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Interview with Sarwadi Sukiman, Chairman of Serikat Petani Indonesia (SPI) Jambi: “SPI never rejected negotiation and is in favour of conflict resolution”

Interview with Sarwadi Sukiman, Chairman of Serikat Petani Indonesia (SPI) JambiInterview with Sarwadi Sukiman, Chairman of Serikat Petani Indonesia (SPI – Indonesian Farmers Union) by email. Thanks to Rivani Noor of CAPPA for the translation.

REDD-Monitor: What is SPI’s response to the letter REDD-Monitor received from the Germany’s International Climate Initiative, describing the negotiation process set up in June 2012?

Sarwadi Sukiman: We believe that PT REKI is not serious about taking a negotiation approach and they are not in favour of a non-violent approach to resolve the conflict that peasants are facing. PT REKI is using a legal-formal (state law) approach to resolve their conflict. In the field, when they come to talk to the peasants, they always explain that they have a legal permit from the Ministry Forestry, they have a legal concession by state law, whereas the peasants are illegal do not have a permit by state law. The farmers are outsiders and forest encroachers.

Some facts explain how PT REKI is not serious about conflict resolution:

  1. PT REKI did not obey an agreement with SPI to decrease security around SPI’s claimed area, even though PT REKI built new security camp.
  2. PT REKI also brought heavy machines that pressure the peasants, and when the violent actions were carried out it December 2012, the heavy machinery was used to destroy peasant houses.
  3. PT REKI also made a condition that the police arrest two SPI basis leaders, Pak Dedi and Pak Nadeak. This case angered SPI members and made them disappointed with the negotiation process.

REDD-Monitor: According to the International Climate Initiative, “The process has been rejected by the groups claiming affiliation to SPI. Reasons for blocking can only be speculated.” Is it true that SPI rejected the negotiation process? And if so, please explain why.

Sarwadi Sukiman: SPI never rejected negotiation and is in favour of conflict resolution based on a non-violent approach, if it is all done the right way. All parties should have the same position. PT REKI should not feel that they have a superior position over SPI simply because they have a permit from Ministry Forestry.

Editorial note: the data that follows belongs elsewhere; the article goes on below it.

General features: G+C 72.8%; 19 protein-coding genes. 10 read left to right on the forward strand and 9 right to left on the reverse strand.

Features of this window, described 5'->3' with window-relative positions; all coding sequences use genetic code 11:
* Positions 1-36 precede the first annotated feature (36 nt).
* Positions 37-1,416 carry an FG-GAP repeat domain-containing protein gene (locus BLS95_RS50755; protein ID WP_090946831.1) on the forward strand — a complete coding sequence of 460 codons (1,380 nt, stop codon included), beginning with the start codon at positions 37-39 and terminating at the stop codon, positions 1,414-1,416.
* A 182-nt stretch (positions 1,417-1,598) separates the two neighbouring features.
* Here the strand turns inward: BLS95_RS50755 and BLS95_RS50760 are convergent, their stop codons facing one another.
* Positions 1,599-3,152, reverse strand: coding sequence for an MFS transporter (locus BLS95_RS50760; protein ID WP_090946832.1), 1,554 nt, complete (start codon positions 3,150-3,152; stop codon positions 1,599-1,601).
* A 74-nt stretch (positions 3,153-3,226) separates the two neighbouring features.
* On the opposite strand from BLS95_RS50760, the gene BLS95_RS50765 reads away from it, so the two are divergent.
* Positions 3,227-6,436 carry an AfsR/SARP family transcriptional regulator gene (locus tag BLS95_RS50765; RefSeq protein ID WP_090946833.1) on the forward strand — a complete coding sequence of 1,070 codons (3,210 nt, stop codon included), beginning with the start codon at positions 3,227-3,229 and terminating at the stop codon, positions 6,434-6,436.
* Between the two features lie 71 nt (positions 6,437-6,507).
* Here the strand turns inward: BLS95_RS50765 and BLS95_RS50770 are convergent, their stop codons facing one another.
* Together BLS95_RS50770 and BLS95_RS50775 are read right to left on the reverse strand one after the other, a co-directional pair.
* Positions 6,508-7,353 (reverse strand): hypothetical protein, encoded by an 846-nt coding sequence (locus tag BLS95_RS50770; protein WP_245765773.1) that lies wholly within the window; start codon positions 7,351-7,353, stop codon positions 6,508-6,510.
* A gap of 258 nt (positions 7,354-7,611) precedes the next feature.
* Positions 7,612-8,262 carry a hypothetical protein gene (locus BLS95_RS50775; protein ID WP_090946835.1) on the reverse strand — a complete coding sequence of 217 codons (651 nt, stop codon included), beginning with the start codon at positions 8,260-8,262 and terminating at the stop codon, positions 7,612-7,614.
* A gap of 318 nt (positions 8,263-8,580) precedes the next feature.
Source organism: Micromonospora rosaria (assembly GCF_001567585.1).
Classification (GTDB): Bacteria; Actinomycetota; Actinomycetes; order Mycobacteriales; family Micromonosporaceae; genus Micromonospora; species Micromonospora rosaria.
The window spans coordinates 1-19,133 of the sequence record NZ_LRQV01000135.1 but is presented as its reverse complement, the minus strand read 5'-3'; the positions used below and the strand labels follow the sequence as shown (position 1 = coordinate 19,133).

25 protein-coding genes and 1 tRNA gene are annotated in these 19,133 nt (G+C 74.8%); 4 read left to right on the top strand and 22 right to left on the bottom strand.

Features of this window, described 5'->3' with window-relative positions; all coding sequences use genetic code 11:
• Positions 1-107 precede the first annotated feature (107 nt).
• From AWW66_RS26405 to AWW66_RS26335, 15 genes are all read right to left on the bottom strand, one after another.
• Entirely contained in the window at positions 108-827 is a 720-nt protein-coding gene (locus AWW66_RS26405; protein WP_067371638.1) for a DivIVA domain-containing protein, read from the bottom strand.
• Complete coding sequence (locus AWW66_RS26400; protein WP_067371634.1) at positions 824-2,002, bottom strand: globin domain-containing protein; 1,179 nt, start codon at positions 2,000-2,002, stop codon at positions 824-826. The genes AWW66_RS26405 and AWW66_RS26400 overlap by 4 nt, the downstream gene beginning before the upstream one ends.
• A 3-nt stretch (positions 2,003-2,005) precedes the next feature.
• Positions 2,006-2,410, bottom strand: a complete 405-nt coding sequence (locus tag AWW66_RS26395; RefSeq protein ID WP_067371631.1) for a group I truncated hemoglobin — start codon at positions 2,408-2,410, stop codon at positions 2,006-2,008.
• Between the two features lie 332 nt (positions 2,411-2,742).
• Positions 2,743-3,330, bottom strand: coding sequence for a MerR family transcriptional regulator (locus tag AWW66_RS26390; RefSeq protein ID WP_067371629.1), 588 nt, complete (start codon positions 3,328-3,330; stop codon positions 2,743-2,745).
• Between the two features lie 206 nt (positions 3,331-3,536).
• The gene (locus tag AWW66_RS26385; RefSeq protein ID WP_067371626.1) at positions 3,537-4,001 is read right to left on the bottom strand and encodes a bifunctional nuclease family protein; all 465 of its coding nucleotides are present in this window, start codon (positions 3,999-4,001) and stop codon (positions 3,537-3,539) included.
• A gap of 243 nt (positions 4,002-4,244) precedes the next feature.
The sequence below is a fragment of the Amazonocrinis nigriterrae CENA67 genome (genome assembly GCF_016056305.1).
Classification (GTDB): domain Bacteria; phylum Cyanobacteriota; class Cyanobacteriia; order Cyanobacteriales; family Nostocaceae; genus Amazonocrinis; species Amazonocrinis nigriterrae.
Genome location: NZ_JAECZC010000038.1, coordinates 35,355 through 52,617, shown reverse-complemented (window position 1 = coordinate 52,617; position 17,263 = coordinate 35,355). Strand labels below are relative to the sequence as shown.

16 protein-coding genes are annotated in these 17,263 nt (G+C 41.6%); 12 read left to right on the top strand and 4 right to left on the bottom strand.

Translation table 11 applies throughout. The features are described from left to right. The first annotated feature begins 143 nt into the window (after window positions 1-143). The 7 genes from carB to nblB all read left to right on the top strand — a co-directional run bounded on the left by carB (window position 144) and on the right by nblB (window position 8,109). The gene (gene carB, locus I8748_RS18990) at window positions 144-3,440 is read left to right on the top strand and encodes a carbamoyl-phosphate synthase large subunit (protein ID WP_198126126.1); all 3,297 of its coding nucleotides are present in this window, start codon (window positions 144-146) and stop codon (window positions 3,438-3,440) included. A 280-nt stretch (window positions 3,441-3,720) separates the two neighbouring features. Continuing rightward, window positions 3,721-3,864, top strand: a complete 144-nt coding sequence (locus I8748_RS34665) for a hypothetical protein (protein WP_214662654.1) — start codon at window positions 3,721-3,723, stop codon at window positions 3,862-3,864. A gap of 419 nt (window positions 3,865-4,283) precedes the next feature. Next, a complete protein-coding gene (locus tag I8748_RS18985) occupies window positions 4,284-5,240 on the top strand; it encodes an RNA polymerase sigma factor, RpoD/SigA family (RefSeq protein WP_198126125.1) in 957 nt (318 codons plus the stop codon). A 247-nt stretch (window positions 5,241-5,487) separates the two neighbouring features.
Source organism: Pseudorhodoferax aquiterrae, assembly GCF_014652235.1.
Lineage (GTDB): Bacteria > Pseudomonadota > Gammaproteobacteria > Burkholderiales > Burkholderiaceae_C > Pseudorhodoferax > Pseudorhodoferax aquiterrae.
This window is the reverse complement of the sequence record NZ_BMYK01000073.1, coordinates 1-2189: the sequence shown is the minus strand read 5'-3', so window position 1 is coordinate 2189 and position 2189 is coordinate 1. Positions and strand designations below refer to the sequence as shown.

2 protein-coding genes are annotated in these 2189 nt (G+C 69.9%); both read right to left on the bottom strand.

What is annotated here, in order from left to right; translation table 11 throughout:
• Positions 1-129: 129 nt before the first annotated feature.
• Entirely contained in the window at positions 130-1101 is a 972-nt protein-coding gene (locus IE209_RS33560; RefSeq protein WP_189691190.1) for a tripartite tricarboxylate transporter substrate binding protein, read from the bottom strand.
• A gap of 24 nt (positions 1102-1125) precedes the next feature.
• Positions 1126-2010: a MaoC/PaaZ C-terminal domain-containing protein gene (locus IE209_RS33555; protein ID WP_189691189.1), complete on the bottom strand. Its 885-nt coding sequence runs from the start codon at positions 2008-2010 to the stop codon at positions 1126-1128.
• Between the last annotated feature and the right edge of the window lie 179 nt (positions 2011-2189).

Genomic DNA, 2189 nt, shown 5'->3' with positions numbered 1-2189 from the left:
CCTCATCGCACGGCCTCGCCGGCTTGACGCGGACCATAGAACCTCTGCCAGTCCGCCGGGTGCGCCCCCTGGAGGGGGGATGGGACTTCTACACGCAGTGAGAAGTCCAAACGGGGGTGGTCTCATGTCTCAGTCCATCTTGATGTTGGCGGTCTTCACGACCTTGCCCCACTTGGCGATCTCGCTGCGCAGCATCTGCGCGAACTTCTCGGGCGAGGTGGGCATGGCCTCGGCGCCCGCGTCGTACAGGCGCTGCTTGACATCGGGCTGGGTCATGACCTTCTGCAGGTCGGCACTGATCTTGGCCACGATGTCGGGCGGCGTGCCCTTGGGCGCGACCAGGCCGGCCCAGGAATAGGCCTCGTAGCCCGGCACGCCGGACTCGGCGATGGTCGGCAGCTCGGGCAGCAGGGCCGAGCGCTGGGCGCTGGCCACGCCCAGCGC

SPI also never backed up or supported any illegal loggers. Instead SPI has declared against the illegal loggers. Similarly, we never support land speculators.

One criticism that SPI has of the way that PT REKI field staff work is that they always communicate with land speculators and not formally with the SPI organisation. PT REKI staff then claim that they have communicated with SPI, but this is a false conclusion.

REDD-Monitor: How many of the farmers living inside the Harapan Rainforest Project area are affiliated with SPI?

Sarwadi Sukiman: About 700 families, around 2,000 people. They live in the area of Pangkalan Ranjau, Bukit Sinyal, Sungai Jerat, Tanjung Mandiri, Alam Sakti, Bahar Subur and Sialang Batuah.

REDD-Monitor: Harapan accuses the farmers of settling in “the heart of some of the best quality forest”. Is this true? Are SPI farmers associated with illegal logging that is going on inside the Harapan Rainforest Project area?

Sarwadi Sukiman: We don’t know where good quality forest is, we just know how we manage the land to live from it. We think it would be better if PT REKI sat together with us to discuss about this.

Again, I say that SPI never cooperates with illegal loggers.

According to our investigations, we have found that in fact illegal logger actors also come from PT REKI internal employer. PT REKI staff have collaborated with the illegal loggers. We have the facts, sometime we will publish these facts!

REDD-Monitor: Are there any public statements from SPI about the negotiation process and the evictions that took place in December 2012?

Sarwadi Sukiman: SPI has released a public statement in which the core of our call is to reject PT REKI’s violent approach to resolve conflict, also against the carbon conservation project.

REDD-Monitor: What is the current position with Harapan and SPI?

Sarwadi Sukiman: SPI will continue the struggle to secure our land, and demand that the Forest Ministry revise the PT REKI permit to exclude the area claimed by SPI.